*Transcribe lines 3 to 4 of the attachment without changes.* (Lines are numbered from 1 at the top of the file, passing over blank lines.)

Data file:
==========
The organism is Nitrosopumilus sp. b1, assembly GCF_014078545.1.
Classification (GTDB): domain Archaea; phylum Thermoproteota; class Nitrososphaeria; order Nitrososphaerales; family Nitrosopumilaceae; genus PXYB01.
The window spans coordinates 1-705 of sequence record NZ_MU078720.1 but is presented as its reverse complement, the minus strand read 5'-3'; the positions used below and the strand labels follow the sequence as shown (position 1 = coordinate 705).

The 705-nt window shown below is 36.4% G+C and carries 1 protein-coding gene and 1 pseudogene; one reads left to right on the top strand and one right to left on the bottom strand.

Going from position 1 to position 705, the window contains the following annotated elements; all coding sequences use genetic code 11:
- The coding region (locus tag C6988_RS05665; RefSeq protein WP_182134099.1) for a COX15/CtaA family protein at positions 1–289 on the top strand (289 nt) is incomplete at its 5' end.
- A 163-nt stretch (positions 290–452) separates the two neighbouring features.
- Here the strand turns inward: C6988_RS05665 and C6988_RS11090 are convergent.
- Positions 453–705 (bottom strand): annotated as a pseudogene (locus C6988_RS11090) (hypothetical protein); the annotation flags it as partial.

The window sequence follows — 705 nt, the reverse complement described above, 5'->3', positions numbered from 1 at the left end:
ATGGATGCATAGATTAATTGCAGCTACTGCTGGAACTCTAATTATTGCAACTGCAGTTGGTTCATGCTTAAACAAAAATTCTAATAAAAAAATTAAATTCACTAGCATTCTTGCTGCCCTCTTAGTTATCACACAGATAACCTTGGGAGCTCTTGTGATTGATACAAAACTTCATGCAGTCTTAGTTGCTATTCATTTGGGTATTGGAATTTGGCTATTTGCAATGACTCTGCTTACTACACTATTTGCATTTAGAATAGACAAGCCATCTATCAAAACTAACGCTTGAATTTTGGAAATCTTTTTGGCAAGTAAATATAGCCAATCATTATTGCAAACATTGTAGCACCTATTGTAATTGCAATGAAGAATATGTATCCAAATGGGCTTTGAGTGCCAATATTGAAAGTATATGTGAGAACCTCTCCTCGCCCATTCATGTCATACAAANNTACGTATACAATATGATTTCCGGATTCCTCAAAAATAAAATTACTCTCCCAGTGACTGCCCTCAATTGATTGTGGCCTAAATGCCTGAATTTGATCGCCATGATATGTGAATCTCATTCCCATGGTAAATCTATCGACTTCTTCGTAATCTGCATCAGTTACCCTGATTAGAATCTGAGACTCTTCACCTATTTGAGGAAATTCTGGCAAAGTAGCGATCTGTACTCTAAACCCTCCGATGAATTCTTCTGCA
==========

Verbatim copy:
The window spans coordinates 1-705 of sequence record NZ_MU078720.1 but is presented as its reverse complement, the minus strand read 5'-3'; the positions used below and the strand labels follow the sequence as shown (position 1 = coordinate 705).

The 705-nt window shown below is 36.4% G+C and carries 1 protein-coding gene and 1 pseudogene; one reads left to right on the top strand and one right to left on the bottom strand.